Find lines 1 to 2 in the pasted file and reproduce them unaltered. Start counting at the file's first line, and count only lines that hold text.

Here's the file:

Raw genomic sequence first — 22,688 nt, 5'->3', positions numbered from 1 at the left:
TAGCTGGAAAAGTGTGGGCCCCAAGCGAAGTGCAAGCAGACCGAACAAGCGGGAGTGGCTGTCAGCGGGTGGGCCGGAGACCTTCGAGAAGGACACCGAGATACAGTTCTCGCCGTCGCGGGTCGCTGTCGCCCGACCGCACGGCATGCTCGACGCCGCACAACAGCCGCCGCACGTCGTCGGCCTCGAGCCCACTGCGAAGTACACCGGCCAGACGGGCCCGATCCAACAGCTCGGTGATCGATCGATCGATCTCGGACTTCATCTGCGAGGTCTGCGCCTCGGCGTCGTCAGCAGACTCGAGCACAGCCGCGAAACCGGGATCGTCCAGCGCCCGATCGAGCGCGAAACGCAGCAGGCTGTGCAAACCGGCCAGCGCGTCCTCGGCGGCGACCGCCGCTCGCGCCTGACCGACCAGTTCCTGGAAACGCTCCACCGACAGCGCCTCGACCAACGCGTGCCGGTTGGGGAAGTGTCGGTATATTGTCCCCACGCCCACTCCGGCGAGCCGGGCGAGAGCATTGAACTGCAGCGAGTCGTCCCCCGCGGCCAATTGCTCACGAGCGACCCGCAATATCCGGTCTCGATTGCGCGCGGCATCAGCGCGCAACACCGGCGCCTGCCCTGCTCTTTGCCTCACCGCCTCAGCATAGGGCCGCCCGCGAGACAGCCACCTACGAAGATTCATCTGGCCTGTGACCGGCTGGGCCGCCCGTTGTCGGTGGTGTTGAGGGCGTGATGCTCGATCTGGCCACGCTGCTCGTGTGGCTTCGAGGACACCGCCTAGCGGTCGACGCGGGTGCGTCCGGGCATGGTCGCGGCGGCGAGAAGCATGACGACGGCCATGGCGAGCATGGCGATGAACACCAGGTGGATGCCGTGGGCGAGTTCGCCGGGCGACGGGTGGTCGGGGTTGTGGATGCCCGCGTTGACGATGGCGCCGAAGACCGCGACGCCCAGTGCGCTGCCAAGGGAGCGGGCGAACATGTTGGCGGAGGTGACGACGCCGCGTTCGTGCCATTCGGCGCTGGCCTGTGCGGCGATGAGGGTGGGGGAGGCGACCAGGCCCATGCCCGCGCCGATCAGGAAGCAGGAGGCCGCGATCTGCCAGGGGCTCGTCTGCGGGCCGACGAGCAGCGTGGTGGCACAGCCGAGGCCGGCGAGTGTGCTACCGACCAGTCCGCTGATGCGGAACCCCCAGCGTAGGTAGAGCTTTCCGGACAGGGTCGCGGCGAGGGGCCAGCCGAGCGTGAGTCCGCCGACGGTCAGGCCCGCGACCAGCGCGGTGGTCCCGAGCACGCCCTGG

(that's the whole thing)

Raw genomic sequence first — 22,688 nt, 5'->3', positions numbered from 1 at the left:
TAGCTGGAAAAGTGTGGGCCCCAAGCGAAGTGCAAGCAGACCGAACAAGCGGGAGTGGCTGTCAGCGGGTGGGCCGGAGACCTTCGAGAAGGACACCGAGATACAGTTCTCGCCGTCGCGGGTCGCTGTCGCCCGACCGCACGGCATGCTCGACGCCGCACAACAGCCGCCGCACGTCGTCGGCCTCGAGCCCACTGCGAAGTACACCGGCCAGACGGGCCCGATCCAACAGCTCGGTGATCGATCGATCGATCTCGGACTTCATCTGCGAGGTCTGCGCCTCGGCGTCGTCAGCAGACTCGAGCACAGCCGCGAAACCGGGATCGTCCAGCGCCCGATCGAGCGCGAAACGCAGCAGGCTGTGCAAACCGGCCAGCGCGTCCTCGGCGGCGACCGCCGCTCGCGCCTGACCGACCAGTTCCTGGAAACGCTCCACCGACAGCGCCTCGACCAACGCGTGCCGGTTGGGGAAGTGTCGGTATATTGTCCCCACGCCCACTCCGGCGAGCCGGGCGAGAGCATTGAACTGCAGCGAGTCGTCCCCCGCGGCCAATTGCTCACGAGCGACCCGCAATATCCGGTCTCGATTGCGCGCGGCATCAGCGCGCAACACCGGCGCCTGCCCTGCTCTTTGCCTCACCGCCTCAGCATAGGGCCGCCCGCGAGACAGCCACCTACGAAGATTCATCTGGCCTGTGACCGGCTGGGCCGCCCGTTGTCGGTGGTGTTGAGGGCGTGATGCTCGATCTGGCCACGCTGCTCGTGTGGCTTCGAGGACACCGCCTAGCGGTCGACGCGGGTGCGTCCGGGCATGGTCGCGGCGGCGAGAAGCATGACGACGGCCATGGCGAGCATGGCGATGAACACCAGGTGGATGCCGTGGGCGAGTTCGCCGGGCGACGGGTGGTCGGGGTTGTGGATGCCCGCGTTGACGATGGCGCCGAAGACCGCGACGCCCAGTGCGCTGCCAAGGGAGCGGGCGAACATGTTGGCGGAGGTGACGACGCCGCGTTCGTGCCATTCGGCGCTGGCCTGTGCGGCGATGAGGGTGGGGGAGGCGACCAGGCCCATGCCCGCGCCGATCAGGAAGCAGGAGGCCGCGATCTGCCAGGGGCTCGTCTGCGGGCCGACGAGCAGCGTGGTGGCACAGCCGAGGCCGGCGAGTGTGCTACCGACCAGTCCGCTGATGCGGAACCCCCAGCGTAGGTAGAGCTTTCCGGACAGGGTCGCGGCGAGGGGCCAGCCGAGCGTGAGTCCGCCGACGGTCAGGCCCGCGACCAGCGCGGTGGTCCCGAGCACGCCCTGG